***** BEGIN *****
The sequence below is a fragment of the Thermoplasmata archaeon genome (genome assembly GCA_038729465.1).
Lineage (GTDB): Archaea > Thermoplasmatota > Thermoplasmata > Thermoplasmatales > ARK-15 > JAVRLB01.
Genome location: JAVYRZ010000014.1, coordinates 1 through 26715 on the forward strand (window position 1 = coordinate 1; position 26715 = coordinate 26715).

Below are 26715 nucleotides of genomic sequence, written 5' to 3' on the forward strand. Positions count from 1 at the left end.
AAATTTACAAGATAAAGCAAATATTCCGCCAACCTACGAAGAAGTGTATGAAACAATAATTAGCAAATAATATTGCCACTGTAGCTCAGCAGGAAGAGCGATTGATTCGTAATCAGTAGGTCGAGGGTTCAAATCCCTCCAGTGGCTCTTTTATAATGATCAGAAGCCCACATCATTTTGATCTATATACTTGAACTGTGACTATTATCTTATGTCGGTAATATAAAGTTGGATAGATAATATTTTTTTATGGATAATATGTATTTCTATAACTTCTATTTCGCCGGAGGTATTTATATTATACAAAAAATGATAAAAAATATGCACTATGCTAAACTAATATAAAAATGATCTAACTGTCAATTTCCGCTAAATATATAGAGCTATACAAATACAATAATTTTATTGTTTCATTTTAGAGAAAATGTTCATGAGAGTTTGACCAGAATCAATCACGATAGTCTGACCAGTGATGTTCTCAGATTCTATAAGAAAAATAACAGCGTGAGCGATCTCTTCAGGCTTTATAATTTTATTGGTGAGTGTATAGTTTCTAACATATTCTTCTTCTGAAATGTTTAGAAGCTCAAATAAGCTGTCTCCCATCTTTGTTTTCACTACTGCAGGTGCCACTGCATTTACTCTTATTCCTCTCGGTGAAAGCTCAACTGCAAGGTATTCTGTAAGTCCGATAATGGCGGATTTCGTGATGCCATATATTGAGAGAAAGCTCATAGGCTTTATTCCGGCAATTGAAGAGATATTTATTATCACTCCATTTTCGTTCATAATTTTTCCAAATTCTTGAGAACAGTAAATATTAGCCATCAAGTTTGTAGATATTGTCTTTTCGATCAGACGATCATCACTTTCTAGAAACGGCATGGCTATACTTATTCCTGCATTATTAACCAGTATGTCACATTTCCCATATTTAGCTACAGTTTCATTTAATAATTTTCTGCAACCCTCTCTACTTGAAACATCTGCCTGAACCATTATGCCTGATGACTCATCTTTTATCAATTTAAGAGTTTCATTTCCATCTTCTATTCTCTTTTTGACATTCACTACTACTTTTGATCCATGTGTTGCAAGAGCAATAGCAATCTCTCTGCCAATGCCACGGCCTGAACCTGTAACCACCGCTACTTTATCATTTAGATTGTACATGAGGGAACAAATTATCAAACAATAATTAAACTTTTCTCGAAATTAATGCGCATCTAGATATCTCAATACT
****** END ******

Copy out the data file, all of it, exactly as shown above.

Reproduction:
The sequence below is a fragment of the Thermoplasmata archaeon genome (genome assembly GCA_038729465.1).
Lineage (GTDB): Archaea > Thermoplasmatota > Thermoplasmata > Thermoplasmatales > ARK-15 > JAVRLB01.
Genome location: JAVYRZ010000014.1, coordinates 1 through 26715 on the forward strand (window position 1 = coordinate 1; position 26715 = coordinate 26715).

Below are 26715 nucleotides of genomic sequence, written 5' to 3' on the forward strand. Positions count from 1 at the left end.
AAATTTACAAGATAAAGCAAATATTCCGCCAACCTACGAAGAAGTGTATGAAACAATAATTAGCAAATAATATTGCCACTGTAGCTCAGCAGGAAGAGCGATTGATTCGTAATCAGTAGGTCGAGGGTTCAAATCCCTCCAGTGGCTCTTTTATAATGATCAGAAGCCCACATCATTTTGATCTATATACTTGAACTGTGACTATTATCTTATGTCGGTAATATAAAGTTGGATAGATAATATTTTTTTATGGATAATATGTATTTCTATAACTTCTATTTCGCCGGAGGTATTTATATTATACAAAAAATGATAAAAAATATGCACTATGCTAAACTAATATAAAAATGATCTAACTGTCAATTTCCGCTAAATATATAGAGCTATACAAATACAATAATTTTATTGTTTCATTTTAGAGAAAATGTTCATGAGAGTTTGACCAGAATCAATCACGATAGTCTGACCAGTGATGTTCTCAGATTCTATAAGAAAAATAACAGCGTGAGCGATCTCTTCAGGCTTTATAATTTTATTGGTGAGTGTATAGTTTCTAACATATTCTTCTTCTGAAATGTTTAGAAGCTCAAATAAGCTGTCTCCCATCTTTGTTTTCACTACTGCAGGTGCCACTGCATTTACTCTTATTCCTCTCGGTGAAAGCTCAACTGCAAGGTATTCTGTAAGTCCGATAATGGCGGATTTCGTGATGCCATATATTGAGAGAAAGCTCATAGGCTTTATTCCGGCAATTGAAGAGATATTTATTATCACTCCATTTTCGTTCATAATTTTTCCAAATTCTTGAGAACAGTAAATATTAGCCATCAAGTTTGTAGATATTGTCTTTTCGATCAGACGATCATCACTTTCTAGAAACGGCATGGCTATACTTATTCCTGCATTATTAACCAGTATGTCACATTTCCCATATTTAGCTACAGTTTCATTTAATAATTTTCTGCAACCCTCTCTACTTGAAACATCTGCCTGAACCATTATGCCTGATGACTCATCTTTTATCAATTTAAGAGTTTCATTTCCATCTTCTATTCTCTTTTTGACATTCACTACTACTTTTGATCCATGTGTTGCAAGAGCAATAGCAATCTCTCTGCCAATGCCACGGCCTGAACCTGTAACCACCGCTACTTTATCATTTAGATTGTACATGAGGGAACAAATTATCAAACAATAATTAAACTTTTCTCGAAATTAATGCGCATCTAGATATCTCAATACT